Relevance: GS Paper I & II (Indian Society, Development and Welfare)
The #MeToo movement has taken India by storm. On social and traditional media, women have come out with disturbing accounts of sexually predatory behaviour by men, including famous ones. These accounts have successfully blown away the veil of shame and taboo that hung over the issue of sexual harassment.
- Politicians were mostly silent on the allegations against M.J. Akbar. Actor Nana Patekar has not shown any remorse after the allegations against him. Both have filed criminal defamation suits against their accusers. Thus, it’s hard to be hopeful and say that the behaviour of men will change after the #MeToo movement.
- Conversations around sexual harassment that were earlier hush-hush have become loud. Despite the number of men who have come out in support of #MeToo, it is unlikely that men will have a sudden change of heart.
- The Sexual Harassment of Women at Workplace Act, which replaced the Vishakha guidelines, was passed after the Delhi 2012 case. However, it has not been backed by additional resources.
- It is not just the lack of adequate resources that is a cause for concern; it is the view that levelling charges alone is enough to ensure that the accused faces punishment. So, instead of complainant and accused, we are happy to change our vocabulary to victim and perpetrator. This is a dangerous trend.
- Our criminal justice system has not been provided with sufficient additional resources to give teeth to the law. Something similar is happening with the #MeToo movement.
- #MeToo has enabled women to tell the oppressor that his power over them is not absolute and that it will not remain unchallenged.
- Male dominance over women is systematic and institutionalized. The next generation of women will not grow up with that flawed belief.
- Despite the vicious fightback by the accused and their supporters, powerful men are evidently rattled. For instance, a film production and distribution company, Phantom Films, has been dissolved; a Minister of State was forced to step down.
- Industries that had no sexual harassment policy or redress mechanisms are being forced to set up committees. Corporates are being forced to proclaim that they have zero tolerance for sexual harassment.
- #MeToo has given women the power to expose men, socially shame them, take away their jobs, and upset their private and professional lives.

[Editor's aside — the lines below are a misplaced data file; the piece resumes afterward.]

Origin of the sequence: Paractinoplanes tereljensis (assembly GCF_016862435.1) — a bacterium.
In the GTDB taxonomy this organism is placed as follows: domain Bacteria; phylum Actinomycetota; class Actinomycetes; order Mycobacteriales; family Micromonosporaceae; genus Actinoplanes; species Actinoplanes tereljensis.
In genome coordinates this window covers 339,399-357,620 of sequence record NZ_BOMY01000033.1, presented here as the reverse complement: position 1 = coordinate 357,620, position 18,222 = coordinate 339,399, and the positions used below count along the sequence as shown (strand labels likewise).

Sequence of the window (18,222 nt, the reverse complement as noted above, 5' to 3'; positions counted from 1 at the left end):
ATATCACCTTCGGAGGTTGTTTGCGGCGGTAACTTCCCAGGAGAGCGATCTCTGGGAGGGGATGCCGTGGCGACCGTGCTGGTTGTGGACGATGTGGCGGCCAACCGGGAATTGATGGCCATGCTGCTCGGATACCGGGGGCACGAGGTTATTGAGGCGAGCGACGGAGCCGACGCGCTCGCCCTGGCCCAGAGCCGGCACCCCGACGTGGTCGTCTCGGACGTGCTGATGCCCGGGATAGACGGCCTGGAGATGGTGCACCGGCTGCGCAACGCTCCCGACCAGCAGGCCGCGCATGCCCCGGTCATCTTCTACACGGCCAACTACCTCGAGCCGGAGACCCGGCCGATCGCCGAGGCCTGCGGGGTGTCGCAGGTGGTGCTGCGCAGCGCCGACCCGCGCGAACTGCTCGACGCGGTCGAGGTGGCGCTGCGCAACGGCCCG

- The sheer volume of stories and the unflinching solidarity for these women is unprecedented.
- It is too early to say if #MeToo will have far-reaching consequences, but it has the potential to dislodge oppressive attitudes towards women.
- By taking the conversation out of the realm of criminality, #MeToo has made visible misogynistic words and actions, and the spectre of an unequal, oppressive and sexist playing field.
- Real change requires that men hold themselves accountable. And for the first time, at least some men seem willing to listen, introspect, and let women lead this.
- The principles of natural justice and other fundamental precepts of our criminal justice system, namely innocent until proven guilty and proof beyond reasonable doubt, cannot be done away with so easily. Those narrating their plight on social media must be prepared to back it up with a formal criminal complaint.
- The success of #MeToo will depend on creating a sense of faith in due process, which, in turn, will depend on the capacity of our criminal justice system to have sensitive, fair, transparent and time-bound interactions with citizens.
- #MeToo will also have to find a way to transcend its small, elite and urban sphere of influence. to include women excluded by the nature of the medium on which this is playing out, women negotiating the intersection of caste and gender oppression and women for whom the stakes of speaking out are impossibly high.
For change to persist, fury will have to be followed by steadfastness, strategy, consensus building and concrete reforms.